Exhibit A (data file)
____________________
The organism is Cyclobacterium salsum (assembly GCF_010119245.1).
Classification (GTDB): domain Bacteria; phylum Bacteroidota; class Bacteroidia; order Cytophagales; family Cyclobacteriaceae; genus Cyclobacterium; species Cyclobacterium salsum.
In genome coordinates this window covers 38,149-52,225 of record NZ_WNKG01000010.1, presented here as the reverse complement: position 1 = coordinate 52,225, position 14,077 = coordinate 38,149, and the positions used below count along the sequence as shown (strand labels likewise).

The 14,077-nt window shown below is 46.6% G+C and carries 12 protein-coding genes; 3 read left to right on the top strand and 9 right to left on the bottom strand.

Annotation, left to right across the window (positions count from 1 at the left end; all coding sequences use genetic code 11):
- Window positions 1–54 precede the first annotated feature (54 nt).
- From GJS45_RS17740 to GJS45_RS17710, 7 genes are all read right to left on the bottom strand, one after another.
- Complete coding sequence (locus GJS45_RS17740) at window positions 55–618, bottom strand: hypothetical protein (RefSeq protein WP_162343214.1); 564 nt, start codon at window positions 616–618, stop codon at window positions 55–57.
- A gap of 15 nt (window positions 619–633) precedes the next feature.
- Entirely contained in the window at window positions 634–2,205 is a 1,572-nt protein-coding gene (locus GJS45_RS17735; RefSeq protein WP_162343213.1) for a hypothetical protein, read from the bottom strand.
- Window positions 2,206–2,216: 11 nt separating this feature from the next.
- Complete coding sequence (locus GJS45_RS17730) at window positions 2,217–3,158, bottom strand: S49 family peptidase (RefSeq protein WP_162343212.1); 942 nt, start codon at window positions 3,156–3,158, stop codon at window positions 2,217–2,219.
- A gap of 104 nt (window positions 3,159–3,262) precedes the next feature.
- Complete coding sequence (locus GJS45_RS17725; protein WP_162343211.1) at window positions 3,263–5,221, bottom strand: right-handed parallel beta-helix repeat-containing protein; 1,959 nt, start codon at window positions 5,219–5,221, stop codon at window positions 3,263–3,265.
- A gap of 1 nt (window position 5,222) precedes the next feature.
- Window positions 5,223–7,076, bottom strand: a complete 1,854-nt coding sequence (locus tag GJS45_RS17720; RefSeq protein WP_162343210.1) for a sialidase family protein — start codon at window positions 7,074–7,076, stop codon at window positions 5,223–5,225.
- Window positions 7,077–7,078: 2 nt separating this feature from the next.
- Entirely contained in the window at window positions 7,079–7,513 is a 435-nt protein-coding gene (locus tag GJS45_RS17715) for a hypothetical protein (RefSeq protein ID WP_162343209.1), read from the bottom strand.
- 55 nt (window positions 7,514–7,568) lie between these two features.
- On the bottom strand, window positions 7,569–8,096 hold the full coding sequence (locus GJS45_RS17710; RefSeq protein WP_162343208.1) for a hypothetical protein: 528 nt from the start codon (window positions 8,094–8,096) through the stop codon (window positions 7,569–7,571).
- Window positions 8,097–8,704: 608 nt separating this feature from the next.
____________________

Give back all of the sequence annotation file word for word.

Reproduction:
The organism is Cyclobacterium salsum (assembly GCF_010119245.1).
Classification (GTDB): domain Bacteria; phylum Bacteroidota; class Bacteroidia; order Cytophagales; family Cyclobacteriaceae; genus Cyclobacterium; species Cyclobacterium salsum.
In genome coordinates this window covers 38,149-52,225 of record NZ_WNKG01000010.1, presented here as the reverse complement: position 1 = coordinate 52,225, position 14,077 = coordinate 38,149, and the positions used below count along the sequence as shown (strand labels likewise).

The 14,077-nt window shown below is 46.6% G+C and carries 12 protein-coding genes; 3 read left to right on the top strand and 9 right to left on the bottom strand.

Annotation, left to right across the window (positions count from 1 at the left end; all coding sequences use genetic code 11):
- Window positions 1–54 precede the first annotated feature (54 nt).
- From GJS45_RS17740 to GJS45_RS17710, 7 genes are all read right to left on the bottom strand, one after another.
- Complete coding sequence (locus GJS45_RS17740) at window positions 55–618, bottom strand: hypothetical protein (RefSeq protein WP_162343214.1); 564 nt, start codon at window positions 616–618, stop codon at window positions 55–57.
- A gap of 15 nt (window positions 619–633) precedes the next feature.
- Entirely contained in the window at window positions 634–2,205 is a 1,572-nt protein-coding gene (locus GJS45_RS17735; RefSeq protein WP_162343213.1) for a hypothetical protein, read from the bottom strand.
- Window positions 2,206–2,216: 11 nt separating this feature from the next.
- Complete coding sequence (locus GJS45_RS17730) at window positions 2,217–3,158, bottom strand: S49 family peptidase (RefSeq protein WP_162343212.1); 942 nt, start codon at window positions 3,156–3,158, stop codon at window positions 2,217–2,219.
- A gap of 104 nt (window positions 3,159–3,262) precedes the next feature.
- Complete coding sequence (locus GJS45_RS17725; protein WP_162343211.1) at window positions 3,263–5,221, bottom strand: right-handed parallel beta-helix repeat-containing protein; 1,959 nt, start codon at window positions 5,219–5,221, stop codon at window positions 3,263–3,265.
- A gap of 1 nt (window position 5,222) precedes the next feature.
- Window positions 5,223–7,076, bottom strand: a complete 1,854-nt coding sequence (locus tag GJS45_RS17720; RefSeq protein WP_162343210.1) for a sialidase family protein — start codon at window positions 7,074–7,076, stop codon at window positions 5,223–5,225.
- Window positions 7,077–7,078: 2 nt separating this feature from the next.
- Entirely contained in the window at window positions 7,079–7,513 is a 435-nt protein-coding gene (locus tag GJS45_RS17715) for a hypothetical protein (RefSeq protein ID WP_162343209.1), read from the bottom strand.
- 55 nt (window positions 7,514–7,568) lie between these two features.
- On the bottom strand, window positions 7,569–8,096 hold the full coding sequence (locus GJS45_RS17710; RefSeq protein WP_162343208.1) for a hypothetical protein: 528 nt from the start codon (window positions 8,094–8,096) through the stop codon (window positions 7,569–7,571).
- Window positions 8,097–8,704: 608 nt separating this feature from the next.